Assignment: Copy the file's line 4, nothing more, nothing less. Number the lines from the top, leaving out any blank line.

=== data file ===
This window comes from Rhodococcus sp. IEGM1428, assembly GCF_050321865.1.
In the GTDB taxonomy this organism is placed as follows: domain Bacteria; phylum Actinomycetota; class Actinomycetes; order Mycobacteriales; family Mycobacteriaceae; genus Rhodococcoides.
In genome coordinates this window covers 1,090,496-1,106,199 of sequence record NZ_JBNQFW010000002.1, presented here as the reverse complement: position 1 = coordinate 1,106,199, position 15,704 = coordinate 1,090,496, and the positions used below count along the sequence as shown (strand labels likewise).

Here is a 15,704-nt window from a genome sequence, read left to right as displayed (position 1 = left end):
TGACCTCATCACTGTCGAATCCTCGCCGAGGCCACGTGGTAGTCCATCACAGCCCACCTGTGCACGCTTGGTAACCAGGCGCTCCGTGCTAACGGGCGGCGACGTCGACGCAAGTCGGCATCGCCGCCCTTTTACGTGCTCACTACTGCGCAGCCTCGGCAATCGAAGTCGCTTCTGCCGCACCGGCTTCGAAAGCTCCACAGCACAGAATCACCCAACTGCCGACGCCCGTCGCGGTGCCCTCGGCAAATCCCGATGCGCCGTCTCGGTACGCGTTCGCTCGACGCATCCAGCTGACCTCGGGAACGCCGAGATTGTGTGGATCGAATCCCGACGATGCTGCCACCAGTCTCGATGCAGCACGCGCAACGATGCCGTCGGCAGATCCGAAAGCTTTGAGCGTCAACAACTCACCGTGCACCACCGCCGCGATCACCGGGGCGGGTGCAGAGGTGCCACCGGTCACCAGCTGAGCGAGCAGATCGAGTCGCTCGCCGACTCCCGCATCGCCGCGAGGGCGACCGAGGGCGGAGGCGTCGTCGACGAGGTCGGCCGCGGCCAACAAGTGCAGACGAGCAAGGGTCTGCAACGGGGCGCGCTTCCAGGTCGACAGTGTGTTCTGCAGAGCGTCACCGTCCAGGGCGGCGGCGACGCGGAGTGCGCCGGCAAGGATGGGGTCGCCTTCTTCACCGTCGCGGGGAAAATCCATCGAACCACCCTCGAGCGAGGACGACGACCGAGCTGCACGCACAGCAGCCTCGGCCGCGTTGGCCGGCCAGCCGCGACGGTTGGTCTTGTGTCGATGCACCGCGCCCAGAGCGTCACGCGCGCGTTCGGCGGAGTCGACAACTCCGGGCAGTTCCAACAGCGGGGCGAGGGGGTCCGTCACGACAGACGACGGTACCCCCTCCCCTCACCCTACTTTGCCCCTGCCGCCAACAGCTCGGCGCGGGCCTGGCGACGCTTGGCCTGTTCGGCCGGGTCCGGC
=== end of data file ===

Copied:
Here is a 15,704-nt window from a genome sequence, read left to right as displayed (position 1 = left end):